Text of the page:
A grade of C or better is required for all courses in the minor, as specified by Senate Policy 59-10. In addition, at least six credits of the minor must be unique from the prescribed courses required by a student's major(s).

Some prerequisites may be required to meet the requirements for this minor.

Prescribed Courses
Prescribed Courses: Require a grade of C or better
HDFS 175NIntroduction to Youth Development and Arts-based Social Justice Keystone/General Education Course3
HDFS 400Youth Development and Social Justice Capstone Seminar4
HDFS 239Adolescent Development Keystone/General Education Course3
HDFS 345CONTEMPORARY URBAN ISSUES AND SOCIAL JUSTICE FRAMEWORKS Keystone/General Education Course3
Supporting Courses
Supporting Courses: Require a grade of C or better
Select 6 credits from the following courses (One of the supporting courses must be 400-level):6
Intercultural Communication Theory and Research
Juvenile Delinquency Keystone/General Education Course
Gangs and Gang Behavior
The Juvenile Justice System
Water: Science and Society Keystone/General Education Course
Environmental Factors and Their Effect on Your Food Supply Keystone/General Education Course
Values and Ethics in Health and Human Development Professions
Communities and Families
The Helping Relationship
Resolving Human Development and Family Problems
Developmental Problems in Childhood and Adolescence
Developmental Transition to Adulthood
HDFS 468
PLSC 91
Peace and Conflict Studies Seminar
Introduction to the Psychology of Gender Keystone/General Education Course
Adolescence
Applied Social Psychology
Multicultural Psychology in America
Health Psychology
The Psychology of Gender
Social Problems Keystone/General Education Course

Academic Advising

The objectives of the university’s academic advising program are to help advisees identify and achieve their academic goals, to promote their intellectual discovery, and to encourage students to take advantage of both in-and out-of class educational opportunities in order that they become self-directed learners and decision makers.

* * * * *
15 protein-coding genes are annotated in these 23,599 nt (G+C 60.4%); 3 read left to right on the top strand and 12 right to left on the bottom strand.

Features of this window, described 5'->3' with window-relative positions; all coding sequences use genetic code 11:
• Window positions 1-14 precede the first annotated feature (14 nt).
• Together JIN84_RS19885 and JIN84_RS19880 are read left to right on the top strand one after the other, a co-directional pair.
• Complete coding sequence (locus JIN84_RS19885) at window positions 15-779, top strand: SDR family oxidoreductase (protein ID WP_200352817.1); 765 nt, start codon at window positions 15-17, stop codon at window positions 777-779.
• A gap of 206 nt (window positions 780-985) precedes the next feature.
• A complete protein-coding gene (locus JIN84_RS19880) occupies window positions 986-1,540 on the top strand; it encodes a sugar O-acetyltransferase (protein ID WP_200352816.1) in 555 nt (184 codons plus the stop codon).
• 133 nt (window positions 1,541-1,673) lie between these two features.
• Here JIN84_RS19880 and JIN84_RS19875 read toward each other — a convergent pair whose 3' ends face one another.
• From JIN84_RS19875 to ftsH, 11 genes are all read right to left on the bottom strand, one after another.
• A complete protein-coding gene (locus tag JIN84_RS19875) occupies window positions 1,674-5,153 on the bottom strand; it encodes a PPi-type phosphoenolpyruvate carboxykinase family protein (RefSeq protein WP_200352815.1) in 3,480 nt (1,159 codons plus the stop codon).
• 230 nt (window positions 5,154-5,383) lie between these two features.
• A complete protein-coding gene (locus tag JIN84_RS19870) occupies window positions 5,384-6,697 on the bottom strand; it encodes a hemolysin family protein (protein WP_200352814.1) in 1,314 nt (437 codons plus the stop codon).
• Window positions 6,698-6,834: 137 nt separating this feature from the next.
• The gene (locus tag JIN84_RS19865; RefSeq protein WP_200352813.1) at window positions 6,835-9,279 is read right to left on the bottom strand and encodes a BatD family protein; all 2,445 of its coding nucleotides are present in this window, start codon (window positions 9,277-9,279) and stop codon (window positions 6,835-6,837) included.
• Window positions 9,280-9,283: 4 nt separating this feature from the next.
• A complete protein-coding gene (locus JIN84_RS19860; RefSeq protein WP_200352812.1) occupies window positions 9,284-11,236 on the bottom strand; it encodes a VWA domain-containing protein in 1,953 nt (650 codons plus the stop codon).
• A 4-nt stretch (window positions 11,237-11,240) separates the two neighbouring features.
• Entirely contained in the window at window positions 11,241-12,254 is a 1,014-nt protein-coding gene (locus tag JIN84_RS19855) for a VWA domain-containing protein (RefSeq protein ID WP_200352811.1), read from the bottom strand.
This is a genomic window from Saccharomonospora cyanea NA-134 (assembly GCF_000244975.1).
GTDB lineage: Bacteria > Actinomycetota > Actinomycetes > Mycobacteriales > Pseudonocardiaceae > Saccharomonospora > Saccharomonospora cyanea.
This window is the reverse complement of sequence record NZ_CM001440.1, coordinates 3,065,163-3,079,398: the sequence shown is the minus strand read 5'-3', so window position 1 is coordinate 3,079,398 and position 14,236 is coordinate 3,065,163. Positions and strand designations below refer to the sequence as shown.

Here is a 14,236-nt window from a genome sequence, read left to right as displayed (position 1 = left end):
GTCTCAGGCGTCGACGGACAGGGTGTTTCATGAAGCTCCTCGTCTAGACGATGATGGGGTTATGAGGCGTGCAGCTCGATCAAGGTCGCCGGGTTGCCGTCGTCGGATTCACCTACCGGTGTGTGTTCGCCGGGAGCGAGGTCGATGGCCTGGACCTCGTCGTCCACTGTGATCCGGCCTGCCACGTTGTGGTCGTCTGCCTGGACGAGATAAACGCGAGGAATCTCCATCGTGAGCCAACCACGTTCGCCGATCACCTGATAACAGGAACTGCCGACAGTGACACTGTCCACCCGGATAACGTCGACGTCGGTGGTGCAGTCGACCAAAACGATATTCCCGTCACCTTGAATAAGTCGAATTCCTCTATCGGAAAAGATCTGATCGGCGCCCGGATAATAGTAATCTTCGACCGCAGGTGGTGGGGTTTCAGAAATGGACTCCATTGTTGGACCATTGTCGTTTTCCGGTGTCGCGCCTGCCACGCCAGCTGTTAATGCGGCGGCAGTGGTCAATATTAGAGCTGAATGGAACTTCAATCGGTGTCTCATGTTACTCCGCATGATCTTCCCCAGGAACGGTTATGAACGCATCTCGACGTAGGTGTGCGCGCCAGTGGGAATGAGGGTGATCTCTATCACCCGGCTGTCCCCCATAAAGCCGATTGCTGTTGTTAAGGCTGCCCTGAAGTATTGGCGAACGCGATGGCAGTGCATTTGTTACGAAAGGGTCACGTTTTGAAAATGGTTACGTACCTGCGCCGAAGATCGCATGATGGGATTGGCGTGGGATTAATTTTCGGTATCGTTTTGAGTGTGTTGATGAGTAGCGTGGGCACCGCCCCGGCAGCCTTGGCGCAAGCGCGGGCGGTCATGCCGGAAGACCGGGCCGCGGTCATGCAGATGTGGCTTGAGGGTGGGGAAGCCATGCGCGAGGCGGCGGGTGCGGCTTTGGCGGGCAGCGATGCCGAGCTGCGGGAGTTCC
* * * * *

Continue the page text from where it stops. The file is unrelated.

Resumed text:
Both advisers and advisees share responsibility for making the advising relationship succeed. By encouraging their advisees to become engaged in their education, to meet their educational goals, and to develop the habit of learning, advisers assume a significant educational role. The advisee's unit of enrollment will provide each advisee with a primary academic adviser, the information needed to plan the chosen program of study, and referrals to other specialized resources.

READ SENATE POLICY 32-00: ADVISING POLICY

Brandywine

Kristen Goessling
Assistant Professor
25 Yearsley Mill Road
Media, PA 19063
610-892-1432
kpg5193@psu.edu

Career Paths

Supports career goals in adolescent behavioral health, social work, advocacy and nonprofit administration, public policy, education, community organizing, and criminal justice.

Contact

Brandywine

25 Yearsley Mill Road
Media, PA 19063
610-892-1432
kpg5193@psu.edu

https://brandywine.psu.edu/academics/minors/youth-development-and-social-justice-minor